peacekeepers' day

Today, August 9, is Peacekeepers' Day in Canada. From the UN Chronicle Online, written in 2003:
Nearly fifty years ago, Lester B. Pearson, Canada's leading diplomat and later its Prime Minister, won the Nobel Peace Prize for his epochal plan to send troops from UN Member States to get between warring factions in international trouble spots. The legacy of that contribution is being implicitly honoured in several provinces and cities across Canada.

While Peacekeepers' Day in Canada falls on 9 August, specifically to commemorate the deaths of nine Canadian UN peacekeepers whose aircraft was shot down over Lebanon on that date in 1974, it also more contemporaneously remembers the 110 peacekeepers killed so far in far-flung places where the United Nations has intervened to save lives.

. . . .

Art Hanger, a Canadian Alliance member of the federal Parliament (the official Opposition party), noted at the ceremony: "Our men and women who have served in peacekeeping roles over the decades have sacrificed a lot, and I don't think the Canadian public really understand or have come to grips with that. This day is long overdue."

The decommissioned military base was acquired in 1998 by Canada Lands Company, a Crown corporation which disposes of surplus federal property and is redeveloping it into a residential community. The recently completed first phase-Garrison Woods-commemorates the First World War battles through street names, commemorative walks and sculptures. Col. Ethell is one of thirteen former UN peacekeepers who will be honoured in the next phase-Garrison Green-by the installation of cairns bearing their names and street names, which will include, for example, Lewis Mackenzie Place (for Major-General Lewis Mackenzie, former Chief of Staff for the UN Protection Force in Yugoslavia during the Bosnian civil war in the 1990s) and Dallaire Avenue (for Lieutenant-General Romeo Dallaire, who commanded the UN Observer Mission in Uganda and Rwanda in 1993 and 1994). Two parks with commemorative sculptures and two memorial walls with the 110 names and the locations of their missions are also planned. Most of them are expected to be unveiled during the next Peacekeepers Day event at the site.

. . . .

Canada's involvement in United Nations peacekeeping dates back to 1948, when it contributed to the force sent to the Middle East to monitor a ceasefire between Israeli and Arab armies. Over the years, Canadian peacekeepers have participated in 66 missions in the Middle East, the Balkans, India-Pakistan, Africa and Central America.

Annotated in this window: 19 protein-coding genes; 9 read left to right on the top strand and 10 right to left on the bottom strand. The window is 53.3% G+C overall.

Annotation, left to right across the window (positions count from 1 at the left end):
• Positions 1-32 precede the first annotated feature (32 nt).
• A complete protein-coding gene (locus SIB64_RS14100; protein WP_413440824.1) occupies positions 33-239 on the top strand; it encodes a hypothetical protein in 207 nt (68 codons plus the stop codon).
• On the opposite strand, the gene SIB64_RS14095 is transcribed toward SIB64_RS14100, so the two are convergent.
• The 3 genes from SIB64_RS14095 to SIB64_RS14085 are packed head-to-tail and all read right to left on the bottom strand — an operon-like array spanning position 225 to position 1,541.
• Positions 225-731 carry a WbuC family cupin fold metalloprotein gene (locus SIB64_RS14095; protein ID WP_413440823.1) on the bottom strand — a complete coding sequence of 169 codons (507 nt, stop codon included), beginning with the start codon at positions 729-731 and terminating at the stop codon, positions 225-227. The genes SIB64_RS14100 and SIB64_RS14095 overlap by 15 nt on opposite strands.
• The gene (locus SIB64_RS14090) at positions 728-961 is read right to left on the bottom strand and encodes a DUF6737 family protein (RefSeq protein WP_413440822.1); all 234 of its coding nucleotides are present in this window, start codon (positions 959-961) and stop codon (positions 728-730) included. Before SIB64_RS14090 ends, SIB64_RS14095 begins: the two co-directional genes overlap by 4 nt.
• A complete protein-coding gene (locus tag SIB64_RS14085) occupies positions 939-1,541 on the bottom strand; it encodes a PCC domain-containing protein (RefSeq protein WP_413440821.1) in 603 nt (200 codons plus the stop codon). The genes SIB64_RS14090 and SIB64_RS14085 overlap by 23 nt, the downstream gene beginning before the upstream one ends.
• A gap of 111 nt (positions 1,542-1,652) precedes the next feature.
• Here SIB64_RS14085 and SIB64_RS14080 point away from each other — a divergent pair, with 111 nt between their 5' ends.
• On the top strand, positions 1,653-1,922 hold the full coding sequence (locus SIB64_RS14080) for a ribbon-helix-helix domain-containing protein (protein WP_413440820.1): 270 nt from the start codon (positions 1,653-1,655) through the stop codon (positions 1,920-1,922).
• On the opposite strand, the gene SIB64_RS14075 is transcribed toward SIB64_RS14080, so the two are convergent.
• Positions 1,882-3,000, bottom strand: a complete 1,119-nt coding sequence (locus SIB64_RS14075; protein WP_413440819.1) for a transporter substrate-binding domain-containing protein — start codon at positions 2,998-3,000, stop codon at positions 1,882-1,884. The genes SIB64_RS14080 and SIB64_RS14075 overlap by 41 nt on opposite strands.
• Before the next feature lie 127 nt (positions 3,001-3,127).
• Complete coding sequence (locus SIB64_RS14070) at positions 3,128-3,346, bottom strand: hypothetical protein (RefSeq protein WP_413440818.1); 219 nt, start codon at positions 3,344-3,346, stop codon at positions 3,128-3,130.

Lester B. Pearson assisted in the formation of the UN Charter in 1945 and was President of the seventh UN General Assembly in 1952. He was an initiator of the idea of peacekeeping as a meaningful UN role and recommended that UN troops be sent to Egypt to restore peace during the 1956 Suez crisis, for which he was awarded the 1957 Nobel Peace Prize. He was Canada's Prime Minister from 1963 to 1968.

Thanks to friend of wmtc M@ for telling me about Peacekeepers' Day.

I'm proud to live in a country where the armed forces have been used to further world peace. I would be prouder still if Canada would get back to that mission - and get out of Afghanistan.


M@ said...

Sorry to be a little late on this, but I thought you'd like to see that there was a little report on CTV News last week about Peacekeepers Day -- featuring Author/Expert Matt Bin! Woot!


At 1:26, my fingers take over. Shortly after that, they let me talk.

Any promo is good promo though. :)

L-girl said...

Beauteous! I will post it.

PS I love that "author at work" setting. I've always wanted a promo like that. :)

M@ said...

Yeah, the reporter wanted me "in my office, surrounded by books and papers", but unfortunately the den is (a) small and not well-lit, and (b) very untidy. I tend to work at the dining room table anyhow.

The reporter was there for about an hour with me, and taped about 15 minutes of interview back-and-forth... and I got about ten seconds on the segment. I'm thrilled to have been included at all of course -- it was just a surprise that my fingers got the limelight. Great experience either way though.

L-girl said...

The reporter was there for about an hour with me, and taped about 15 minutes of interview back-and-forth... and I got about ten seconds on the segment.

Yup. Not unlike the weeks of research it can take to produce a 2000-word magazine article, where the reader sees about 5% of the research. And the reporter doesn't know what the producer's going to use.

Hey, a book plug is a book plug. They're all good. :)